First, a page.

I’ve been reading a lot of books since a few years ago – I estimate on average about a book a week for the past few years. And I get asked a lot by my friends and colleagues who know about my reading habit on how I find these books to read. I thought I’d share my tips on how I find books to read below:
Good books refer to other books (I would estimate about 10% of the books I read are from other books)
In my experience, with the books that I read (mostly non-fiction), I find that authors are often referring or quoting from other books. When that happens, I take note of the other book and while it does not always interest me, I can look back at my notes to figure out what books to read next. But what if you are reading books that do not do that? Take a look at some great books, what I would call ‘index books’ – these include Tim Ferriss’ Tools of Titans and Tribe of Mentors and my future book on Essential Habits where I refer to numerous sources (not just books, courses and videos as well).
Book recommendations from friends (10% of the books I read are from friends)
Although not all of my friends do as much reading as I do, I get book recommendations from those that do read and I find that I am exposed to a lot of different books that I normally would not take a second glance at. For example, one of my friends recommended Educated by Tara Westover and while I haven’t yet picked it up, I do think I’ll take a look at some point in the future based on her recommendation. Don’t have friends that like reading? Join an online reading community and find a few people that have similar likes based on what you’ve liked before and then take a look at the other books that they have read that you may not have heard of.
Book recommendations from trusted sources (40% of the books I read are from trusted sources)
I would say that the majority of the books that I find / read are from trusted sources – these are authors, entrepreneurs or other successful individuals that I have followed for a long time, align with their philosophy and enjoy what they write about. These people include:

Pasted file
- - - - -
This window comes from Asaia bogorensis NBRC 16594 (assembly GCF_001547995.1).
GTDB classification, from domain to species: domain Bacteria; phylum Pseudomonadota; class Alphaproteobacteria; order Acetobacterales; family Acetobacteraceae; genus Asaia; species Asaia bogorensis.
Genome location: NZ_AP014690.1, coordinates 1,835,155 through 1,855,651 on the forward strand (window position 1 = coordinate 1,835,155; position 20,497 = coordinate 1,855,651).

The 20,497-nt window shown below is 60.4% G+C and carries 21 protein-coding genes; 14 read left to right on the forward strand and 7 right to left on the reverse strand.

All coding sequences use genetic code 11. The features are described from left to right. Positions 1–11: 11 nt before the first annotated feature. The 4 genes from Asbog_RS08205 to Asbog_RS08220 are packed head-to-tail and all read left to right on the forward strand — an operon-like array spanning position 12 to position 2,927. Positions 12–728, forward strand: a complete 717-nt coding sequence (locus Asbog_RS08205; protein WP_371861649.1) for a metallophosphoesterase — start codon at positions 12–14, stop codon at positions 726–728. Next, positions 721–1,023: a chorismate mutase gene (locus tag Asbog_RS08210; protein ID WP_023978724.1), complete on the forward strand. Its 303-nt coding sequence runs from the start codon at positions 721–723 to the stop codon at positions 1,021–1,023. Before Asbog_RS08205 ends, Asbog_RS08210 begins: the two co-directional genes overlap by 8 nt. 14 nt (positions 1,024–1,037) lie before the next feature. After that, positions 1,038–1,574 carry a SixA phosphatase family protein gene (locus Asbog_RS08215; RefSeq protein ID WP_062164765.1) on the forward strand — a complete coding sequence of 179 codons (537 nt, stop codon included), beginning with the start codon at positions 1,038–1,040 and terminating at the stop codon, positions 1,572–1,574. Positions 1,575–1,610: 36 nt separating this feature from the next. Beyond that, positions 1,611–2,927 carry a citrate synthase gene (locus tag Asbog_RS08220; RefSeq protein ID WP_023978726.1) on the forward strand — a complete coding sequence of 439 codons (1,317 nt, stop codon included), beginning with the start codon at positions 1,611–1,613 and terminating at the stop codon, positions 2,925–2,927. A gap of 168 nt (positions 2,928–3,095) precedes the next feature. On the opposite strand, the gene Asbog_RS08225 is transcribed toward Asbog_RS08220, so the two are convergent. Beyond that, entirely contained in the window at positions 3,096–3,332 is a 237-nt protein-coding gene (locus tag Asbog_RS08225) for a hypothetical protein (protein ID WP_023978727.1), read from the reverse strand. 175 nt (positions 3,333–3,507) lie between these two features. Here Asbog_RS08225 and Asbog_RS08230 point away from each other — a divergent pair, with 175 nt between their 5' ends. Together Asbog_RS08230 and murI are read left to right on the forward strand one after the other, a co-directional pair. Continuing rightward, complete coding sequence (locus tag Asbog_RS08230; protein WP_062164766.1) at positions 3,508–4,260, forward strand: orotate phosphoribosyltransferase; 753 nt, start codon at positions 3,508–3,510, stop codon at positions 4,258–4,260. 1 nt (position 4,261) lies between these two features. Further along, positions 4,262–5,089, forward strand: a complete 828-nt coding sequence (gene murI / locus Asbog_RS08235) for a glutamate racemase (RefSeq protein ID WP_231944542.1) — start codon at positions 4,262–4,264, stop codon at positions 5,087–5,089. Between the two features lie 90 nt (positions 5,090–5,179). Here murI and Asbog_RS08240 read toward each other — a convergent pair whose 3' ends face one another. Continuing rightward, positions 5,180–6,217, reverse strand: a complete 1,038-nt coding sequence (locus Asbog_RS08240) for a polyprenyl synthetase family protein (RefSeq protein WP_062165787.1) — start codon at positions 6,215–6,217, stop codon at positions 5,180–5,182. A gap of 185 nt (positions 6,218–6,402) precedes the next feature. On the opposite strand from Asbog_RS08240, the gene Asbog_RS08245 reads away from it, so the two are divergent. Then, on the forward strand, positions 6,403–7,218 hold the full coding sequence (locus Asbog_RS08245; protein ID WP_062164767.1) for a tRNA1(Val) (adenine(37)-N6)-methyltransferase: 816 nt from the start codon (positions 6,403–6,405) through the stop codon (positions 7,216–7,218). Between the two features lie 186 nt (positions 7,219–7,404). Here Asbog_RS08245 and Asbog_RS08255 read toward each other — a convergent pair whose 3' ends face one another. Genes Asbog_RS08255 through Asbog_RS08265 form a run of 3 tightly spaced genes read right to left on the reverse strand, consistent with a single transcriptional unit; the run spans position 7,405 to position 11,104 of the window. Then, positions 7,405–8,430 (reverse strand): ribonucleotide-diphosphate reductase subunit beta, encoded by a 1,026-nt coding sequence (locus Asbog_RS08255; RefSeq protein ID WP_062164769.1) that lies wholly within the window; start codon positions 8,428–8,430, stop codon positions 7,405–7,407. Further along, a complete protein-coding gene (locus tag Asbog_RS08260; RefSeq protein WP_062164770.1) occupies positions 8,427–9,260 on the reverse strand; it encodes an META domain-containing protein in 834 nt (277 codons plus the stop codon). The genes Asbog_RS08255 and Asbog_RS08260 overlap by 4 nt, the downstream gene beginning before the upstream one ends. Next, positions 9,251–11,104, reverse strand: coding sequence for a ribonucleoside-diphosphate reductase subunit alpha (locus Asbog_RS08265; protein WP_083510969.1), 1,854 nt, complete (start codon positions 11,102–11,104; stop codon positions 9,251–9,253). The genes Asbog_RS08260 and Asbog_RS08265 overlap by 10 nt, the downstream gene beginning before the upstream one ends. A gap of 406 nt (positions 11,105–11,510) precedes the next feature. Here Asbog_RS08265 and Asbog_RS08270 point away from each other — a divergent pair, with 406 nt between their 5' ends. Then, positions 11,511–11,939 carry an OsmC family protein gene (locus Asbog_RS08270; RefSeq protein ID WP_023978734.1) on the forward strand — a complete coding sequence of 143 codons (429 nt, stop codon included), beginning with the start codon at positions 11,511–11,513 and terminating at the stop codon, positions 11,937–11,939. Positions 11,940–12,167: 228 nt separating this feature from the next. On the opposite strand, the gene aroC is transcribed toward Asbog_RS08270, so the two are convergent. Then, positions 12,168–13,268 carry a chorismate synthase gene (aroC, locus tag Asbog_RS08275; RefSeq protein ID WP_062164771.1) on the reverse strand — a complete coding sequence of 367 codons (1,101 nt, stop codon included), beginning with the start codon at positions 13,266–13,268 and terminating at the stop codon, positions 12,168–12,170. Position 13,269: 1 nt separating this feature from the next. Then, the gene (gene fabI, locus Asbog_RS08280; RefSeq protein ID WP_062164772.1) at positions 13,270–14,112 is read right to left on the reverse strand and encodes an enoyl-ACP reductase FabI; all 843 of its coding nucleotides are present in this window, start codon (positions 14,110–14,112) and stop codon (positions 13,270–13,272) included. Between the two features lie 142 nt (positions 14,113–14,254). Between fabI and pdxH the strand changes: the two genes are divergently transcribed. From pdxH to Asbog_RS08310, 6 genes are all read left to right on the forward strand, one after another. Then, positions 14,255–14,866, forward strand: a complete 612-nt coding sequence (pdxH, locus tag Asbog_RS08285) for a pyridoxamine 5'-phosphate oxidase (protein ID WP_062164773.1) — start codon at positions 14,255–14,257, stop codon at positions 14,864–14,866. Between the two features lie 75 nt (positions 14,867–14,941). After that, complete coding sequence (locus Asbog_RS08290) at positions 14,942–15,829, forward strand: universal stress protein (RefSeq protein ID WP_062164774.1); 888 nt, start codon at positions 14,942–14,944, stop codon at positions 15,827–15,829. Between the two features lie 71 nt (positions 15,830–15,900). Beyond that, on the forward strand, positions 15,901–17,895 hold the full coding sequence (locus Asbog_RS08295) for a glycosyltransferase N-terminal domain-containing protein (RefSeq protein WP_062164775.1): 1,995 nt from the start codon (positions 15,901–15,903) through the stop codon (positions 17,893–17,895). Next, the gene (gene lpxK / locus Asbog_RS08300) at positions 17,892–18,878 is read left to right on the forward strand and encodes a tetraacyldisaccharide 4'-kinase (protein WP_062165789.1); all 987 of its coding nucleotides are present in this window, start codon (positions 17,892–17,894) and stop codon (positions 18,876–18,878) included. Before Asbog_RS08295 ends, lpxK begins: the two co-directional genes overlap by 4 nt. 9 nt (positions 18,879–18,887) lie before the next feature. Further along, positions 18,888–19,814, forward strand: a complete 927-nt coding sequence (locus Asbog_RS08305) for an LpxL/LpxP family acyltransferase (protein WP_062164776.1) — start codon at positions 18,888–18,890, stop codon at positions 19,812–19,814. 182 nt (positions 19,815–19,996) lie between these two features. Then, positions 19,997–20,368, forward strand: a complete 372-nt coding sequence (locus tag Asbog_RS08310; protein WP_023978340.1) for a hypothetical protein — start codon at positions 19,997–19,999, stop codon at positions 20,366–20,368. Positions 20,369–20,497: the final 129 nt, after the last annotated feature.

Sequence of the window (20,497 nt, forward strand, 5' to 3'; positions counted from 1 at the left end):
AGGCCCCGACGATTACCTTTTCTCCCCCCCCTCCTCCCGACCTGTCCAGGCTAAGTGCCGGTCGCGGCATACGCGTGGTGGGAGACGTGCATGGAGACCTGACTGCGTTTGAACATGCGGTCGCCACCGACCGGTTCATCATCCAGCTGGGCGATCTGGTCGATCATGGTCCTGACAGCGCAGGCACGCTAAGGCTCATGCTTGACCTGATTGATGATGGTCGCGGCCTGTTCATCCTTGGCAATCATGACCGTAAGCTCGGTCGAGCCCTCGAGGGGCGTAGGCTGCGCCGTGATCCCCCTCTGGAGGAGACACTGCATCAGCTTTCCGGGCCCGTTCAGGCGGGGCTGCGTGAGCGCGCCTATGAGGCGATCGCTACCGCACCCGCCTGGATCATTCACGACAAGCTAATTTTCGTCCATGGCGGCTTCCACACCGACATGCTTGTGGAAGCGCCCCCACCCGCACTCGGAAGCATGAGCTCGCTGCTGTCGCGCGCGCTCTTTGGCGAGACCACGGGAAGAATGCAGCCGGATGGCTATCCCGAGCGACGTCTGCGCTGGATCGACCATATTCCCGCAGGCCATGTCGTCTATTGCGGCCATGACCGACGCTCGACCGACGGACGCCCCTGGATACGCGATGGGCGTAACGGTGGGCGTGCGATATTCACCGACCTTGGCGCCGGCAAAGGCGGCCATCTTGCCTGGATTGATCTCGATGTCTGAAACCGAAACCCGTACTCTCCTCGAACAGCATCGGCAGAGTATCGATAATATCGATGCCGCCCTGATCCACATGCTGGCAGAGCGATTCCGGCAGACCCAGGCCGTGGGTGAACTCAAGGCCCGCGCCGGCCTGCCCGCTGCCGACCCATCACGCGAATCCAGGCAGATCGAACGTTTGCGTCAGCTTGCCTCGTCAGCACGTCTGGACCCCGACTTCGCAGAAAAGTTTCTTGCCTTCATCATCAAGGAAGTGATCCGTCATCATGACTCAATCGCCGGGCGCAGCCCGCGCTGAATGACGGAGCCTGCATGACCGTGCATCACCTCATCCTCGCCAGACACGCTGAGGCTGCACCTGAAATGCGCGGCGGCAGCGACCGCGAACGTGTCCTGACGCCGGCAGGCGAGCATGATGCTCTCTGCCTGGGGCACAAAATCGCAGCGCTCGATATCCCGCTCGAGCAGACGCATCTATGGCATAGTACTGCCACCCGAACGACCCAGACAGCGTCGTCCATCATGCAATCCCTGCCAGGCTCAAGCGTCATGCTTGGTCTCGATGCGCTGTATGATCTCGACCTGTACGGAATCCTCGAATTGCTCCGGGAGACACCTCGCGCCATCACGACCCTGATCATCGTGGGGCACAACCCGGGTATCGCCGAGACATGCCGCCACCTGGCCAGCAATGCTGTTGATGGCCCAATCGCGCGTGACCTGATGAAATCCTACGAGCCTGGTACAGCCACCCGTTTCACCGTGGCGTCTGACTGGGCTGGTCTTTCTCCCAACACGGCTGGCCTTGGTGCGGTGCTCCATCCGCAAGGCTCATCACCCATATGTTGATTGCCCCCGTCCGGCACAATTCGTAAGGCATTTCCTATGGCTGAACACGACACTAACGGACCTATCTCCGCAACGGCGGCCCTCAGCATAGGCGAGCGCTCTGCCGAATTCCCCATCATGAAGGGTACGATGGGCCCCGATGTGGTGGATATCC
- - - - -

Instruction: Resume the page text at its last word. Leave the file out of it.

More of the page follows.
- Ryan Holiday – who has a monthly reading list
- Shane Parrish – who writes on the Farnham Street blog about making better decisions, improving your critical thinking and on the principles for success
- Seth Godin – who had summer reading lists but I think has stopped for a while
- Ramit Sethi – who has lots of great books / reading lists
- Derek Sivers – who posts book notes and rates his favourite books
Search of the library’s new books (25% of the books I read are found from the library)
Depending on where you live and what library you are a part of (and if you’re not part of a library, I would highly recommend it as it is a great source for not just books but courses, DVDs, video games and more – well, at least my library is). On my library site, I can see what books have been brought in recently and put them on hold. Then I wait for a bunch of books on hold to be at the library closest to me and then I pick them up all at once. Or sometimes I’ll just browse the local library’s non-fiction section – I mostly look for books in the health, food, business, entrepreneurship, marketing and relationship sections but sometimes other books will catch my eye. For example, on my recent trip to the library, I found the following books that caught my eye:
- The Art of Being Brilliant
- Dream Year
- Kiss that Frog
- The Millionaire Fastlane
- What I learned losing a million dollars
Best seller lists (5% of the books I read are from best seller lists)
I don’t normally like browsing through best seller lists – a lot of the books are ones that I have read previously or are popular in many lists and I like finding those gems that others recommend but not many have read. I do look through best seller lists from time to time, if only to get an idea of the pulse of what some of the most interesting people are reading. Some best seller lists that I browse from time to time:
- Bill Gates reading list
- Warren Buffett’s reading list
- Oprah’s reading list
- Obama’s reading list
Browsing used book sales (10% of the books are from used book stores / sales)
I’ve talked about it before – I really like browsing used books at bookstores or through book sales – it’s a lot of fun finding books that I have seen on best seller lists but never got around to reading or picking up at the library or seeing classic books that have been on best seller lists forever (for example, books by Dale Carnegie or Zig Ziglar) but are hard to pick up at the library. At a recent book sale, I managed to pick up some books by Edward de Bono who is someone that I had learned a lot about when I was younger who taught about lateral thinking and wrote several books with lateral thinking puzzles. As you read and think about different books on your ‘bucket’ list, you’ll be happily surprised when you find them in the used bookstores sitting on the shelf waiting for you.
I’m always looking for good books to read – let me know in the comments of a recent book that you found really interesting or that you think I would enjoy.